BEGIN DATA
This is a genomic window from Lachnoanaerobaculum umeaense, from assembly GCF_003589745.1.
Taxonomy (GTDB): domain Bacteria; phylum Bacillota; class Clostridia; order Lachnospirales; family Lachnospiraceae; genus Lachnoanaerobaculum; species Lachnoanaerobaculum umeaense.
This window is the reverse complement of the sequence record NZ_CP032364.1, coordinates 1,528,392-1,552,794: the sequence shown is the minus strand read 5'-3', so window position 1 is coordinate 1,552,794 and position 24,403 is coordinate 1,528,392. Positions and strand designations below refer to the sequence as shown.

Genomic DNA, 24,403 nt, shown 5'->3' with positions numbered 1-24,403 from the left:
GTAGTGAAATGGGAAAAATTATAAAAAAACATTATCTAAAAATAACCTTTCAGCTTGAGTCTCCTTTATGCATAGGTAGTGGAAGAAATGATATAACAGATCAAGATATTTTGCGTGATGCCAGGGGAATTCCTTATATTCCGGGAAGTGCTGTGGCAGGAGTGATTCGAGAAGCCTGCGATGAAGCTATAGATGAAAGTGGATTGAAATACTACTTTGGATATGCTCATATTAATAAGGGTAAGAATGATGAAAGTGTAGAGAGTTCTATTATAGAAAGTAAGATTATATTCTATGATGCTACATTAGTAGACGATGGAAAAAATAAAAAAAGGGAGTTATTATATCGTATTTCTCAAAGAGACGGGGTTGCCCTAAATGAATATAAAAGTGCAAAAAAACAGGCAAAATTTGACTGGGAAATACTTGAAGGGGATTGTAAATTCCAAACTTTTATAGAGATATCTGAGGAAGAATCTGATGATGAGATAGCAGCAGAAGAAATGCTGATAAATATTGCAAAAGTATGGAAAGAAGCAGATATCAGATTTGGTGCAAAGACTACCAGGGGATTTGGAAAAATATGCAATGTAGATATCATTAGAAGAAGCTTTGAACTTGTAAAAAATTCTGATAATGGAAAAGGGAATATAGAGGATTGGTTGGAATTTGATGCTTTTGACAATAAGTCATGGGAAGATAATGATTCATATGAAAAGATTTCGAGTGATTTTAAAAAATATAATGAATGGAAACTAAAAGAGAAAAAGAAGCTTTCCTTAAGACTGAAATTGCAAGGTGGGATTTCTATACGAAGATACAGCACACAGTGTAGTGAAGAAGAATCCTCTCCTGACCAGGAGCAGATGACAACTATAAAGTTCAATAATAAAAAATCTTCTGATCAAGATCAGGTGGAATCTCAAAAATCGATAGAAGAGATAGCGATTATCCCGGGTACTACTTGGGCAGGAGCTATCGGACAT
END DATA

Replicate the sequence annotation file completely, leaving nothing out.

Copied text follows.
This is a genomic window from Lachnoanaerobaculum umeaense, from assembly GCF_003589745.1.
Taxonomy (GTDB): domain Bacteria; phylum Bacillota; class Clostridia; order Lachnospirales; family Lachnospiraceae; genus Lachnoanaerobaculum; species Lachnoanaerobaculum umeaense.
This window is the reverse complement of the sequence record NZ_CP032364.1, coordinates 1,528,392-1,552,794: the sequence shown is the minus strand read 5'-3', so window position 1 is coordinate 1,552,794 and position 24,403 is coordinate 1,528,392. Positions and strand designations below refer to the sequence as shown.

Genomic DNA, 24,403 nt, shown 5'->3' with positions numbered 1-24,403 from the left:
GTAGTGAAATGGGAAAAATTATAAAAAAACATTATCTAAAAATAACCTTTCAGCTTGAGTCTCCTTTATGCATAGGTAGTGGAAGAAATGATATAACAGATCAAGATATTTTGCGTGATGCCAGGGGAATTCCTTATATTCCGGGAAGTGCTGTGGCAGGAGTGATTCGAGAAGCCTGCGATGAAGCTATAGATGAAAGTGGATTGAAATACTACTTTGGATATGCTCATATTAATAAGGGTAAGAATGATGAAAGTGTAGAGAGTTCTATTATAGAAAGTAAGATTATATTCTATGATGCTACATTAGTAGACGATGGAAAAAATAAAAAAAGGGAGTTATTATATCGTATTTCTCAAAGAGACGGGGTTGCCCTAAATGAATATAAAAGTGCAAAAAAACAGGCAAAATTTGACTGGGAAATACTTGAAGGGGATTGTAAATTCCAAACTTTTATAGAGATATCTGAGGAAGAATCTGATGATGAGATAGCAGCAGAAGAAATGCTGATAAATATTGCAAAAGTATGGAAAGAAGCAGATATCAGATTTGGTGCAAAGACTACCAGGGGATTTGGAAAAATATGCAATGTAGATATCATTAGAAGAAGCTTTGAACTTGTAAAAAATTCTGATAATGGAAAAGGGAATATAGAGGATTGGTTGGAATTTGATGCTTTTGACAATAAGTCATGGGAAGATAATGATTCATATGAAAAGATTTCGAGTGATTTTAAAAAATATAATGAATGGAAACTAAAAGAGAAAAAGAAGCTTTCCTTAAGACTGAAATTGCAAGGTGGGATTTCTATACGAAGATACAGCACACAGTGTAGTGAAGAAGAATCCTCTCCTGACCAGGAGCAGATGACAACTATAAAGTTCAATAATAAAAAATCTTCTGATCAAGATCAGGTGGAATCTCAAAAATCGATAGAAGAGATAGCGATTATCCCGGGTACTACTTGGGCAGGAGCTATCGGACAT